Posted on January 6, 2016
Even as a child, I understood the racism at the nexus of our immigration, criminal and child welfare systems—the very network purportedly designed to protect me. This understanding informed my silence about the sexual harm I was suffering in my home. Had anyone asked me what I needed, I would never had said, ‘Incarcerate my father, deport my mother and sister, and place me in foster care.’ I would have said, ‘Help my family heal.’ But no one asked me.
The Challenges: Secrecy, shame and silence around child sexual abuse are nearly ubiquitous, even in our own movement. The pathologizing and marginalization of survivors, the failure to centralize our voices and use our wisdom to craft and lead agendas—these are critical problems we must tackle in building a movement to end child sexual abuse. Moreover, many survivors remain hidden because they are disinclined to engage in our current approaches to addressing child sexual abuse. Silenced voices cannot describe the problem, offer solutions, or build a movement.
The Solutions: A survivor-led movement. When we sincerely ask people what they need, they will tell us. And when we sincerely engage them in crafting solutions and in building a movement that elicits and follows their wisdom, they will engage in the work. Without survivors at the helm, we will not end child sexual abuse.
The Strategy: This project works to develop a survivor-led movement and re-imagine justice processes that are effective and safe for all participants, responsive to what survivors need, and responsive to what those who’ve harmed need to end their offending. We cannot have a survivor-led movement without more visible survivors; but only the survivors can know if, when, and how they want to share their stories. One of the primary things that makes it safe for survivors to “come out” publicly is for other survivors to come out. By providing peer support and resources, this project will make it safe for more survivors to speak up about their journeys and wisdom, if and when they choose to do so. It will take the form of workshops and retreats on public speaking, self-care, media training, and public policy for child sexual abuse survivors who are ready to share their stories in public forums and for strategic ends.
The project will also offer restorative justice workshops that explore how the binary aspects of our legal system have, for so many, proved deeply ineffective for everyone affected by crime: victims, those who have harmed them, and their families and communities. Interventions will always fail if they do not centralize the wisdom of victims’ self-identified needs. If we ask survivors what they need, what will they say? If we ask survivors what justice looks like, what will they describe? How do we operationalize those answers to their satisfaction? How do we change or circumvent a state apparatus that stands in the way of new structures and systems that serve victim-identified needs for healing and justice? Regarding people who cause sexual harm, what do they need to heal and never cause harm again? What causes, conditions and opportunities gave rise to their offending and what community-based mechanisms could protect against those factors? What does justice that protects against those factors look like in practice?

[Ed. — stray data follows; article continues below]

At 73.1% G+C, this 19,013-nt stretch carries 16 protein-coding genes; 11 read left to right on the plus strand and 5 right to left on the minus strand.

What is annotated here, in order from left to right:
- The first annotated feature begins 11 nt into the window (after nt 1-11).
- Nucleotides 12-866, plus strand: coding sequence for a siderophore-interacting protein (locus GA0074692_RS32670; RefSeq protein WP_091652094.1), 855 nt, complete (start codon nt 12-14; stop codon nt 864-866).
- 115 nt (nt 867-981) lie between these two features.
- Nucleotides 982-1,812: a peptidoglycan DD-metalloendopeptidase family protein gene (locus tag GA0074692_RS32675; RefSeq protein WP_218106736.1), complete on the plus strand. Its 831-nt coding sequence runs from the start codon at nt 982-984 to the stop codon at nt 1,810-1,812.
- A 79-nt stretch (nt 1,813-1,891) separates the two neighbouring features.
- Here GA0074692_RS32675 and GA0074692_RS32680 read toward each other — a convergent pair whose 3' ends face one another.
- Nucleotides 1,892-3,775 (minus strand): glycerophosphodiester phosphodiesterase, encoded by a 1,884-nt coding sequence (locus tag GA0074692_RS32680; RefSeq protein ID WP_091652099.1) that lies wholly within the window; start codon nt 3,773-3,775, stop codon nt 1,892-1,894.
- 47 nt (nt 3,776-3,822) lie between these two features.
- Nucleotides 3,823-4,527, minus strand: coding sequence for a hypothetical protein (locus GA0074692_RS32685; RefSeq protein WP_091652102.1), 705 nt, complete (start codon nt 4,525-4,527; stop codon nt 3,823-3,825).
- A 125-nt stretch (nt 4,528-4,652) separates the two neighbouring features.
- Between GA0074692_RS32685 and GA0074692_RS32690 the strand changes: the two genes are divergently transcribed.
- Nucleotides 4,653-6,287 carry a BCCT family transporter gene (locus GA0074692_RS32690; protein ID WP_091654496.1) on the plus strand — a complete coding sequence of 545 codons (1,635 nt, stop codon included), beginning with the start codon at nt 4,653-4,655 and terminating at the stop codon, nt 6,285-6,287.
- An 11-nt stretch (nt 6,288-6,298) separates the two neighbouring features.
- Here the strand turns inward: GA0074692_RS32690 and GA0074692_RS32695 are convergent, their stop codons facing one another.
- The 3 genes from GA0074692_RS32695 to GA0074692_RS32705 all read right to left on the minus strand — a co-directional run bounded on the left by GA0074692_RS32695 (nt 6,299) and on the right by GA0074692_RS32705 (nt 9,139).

Ultimately, this project will explore what survivors need to safely come out, how they can be resourced to come out to the degree that it is safe and liberating for them to do so, and how the movement can support the transformation of survivors’ wisdom into effective campaigns, policies and community-based justice practices which can end child sexual abuse.
sujatha baliga‘s work is characterized by an equal dedication to victims and persons accused of crime. A former victim advocate and public defender, sujatha was awarded a Soros Justice Fellowship which she used to organize a successful restorative juvenile diversion program in Alameda County. sujatha is a frequent guest lecturer at universities and conferences, has been a guest on NPR’s Talk of the Nation and the Today Show, and her work has been profiled in the New York Times Magazine. She often speaks publicly and inside prisons about restorative justice, her personal experiences as a survivor of child sexual abuse, and her path to forgiveness.
Today, sujatha is the director of the Restorative Justice Project at Impact Justice, where she helps communities implement restorative justice alternatives to juvenile detention and zero-tolerance school discipline policies. She is also dedicated to advancing restorative justice to end child sexual abuse and intrafamilial and sexual violence. sujatha earned her A.B. from Harvard College, her J.D. from the University of Pennsylvania, and has held two federal clerkships. sujatha makes her home with her partner of 17 years, Jason, and their 9-year-old son, Sathya.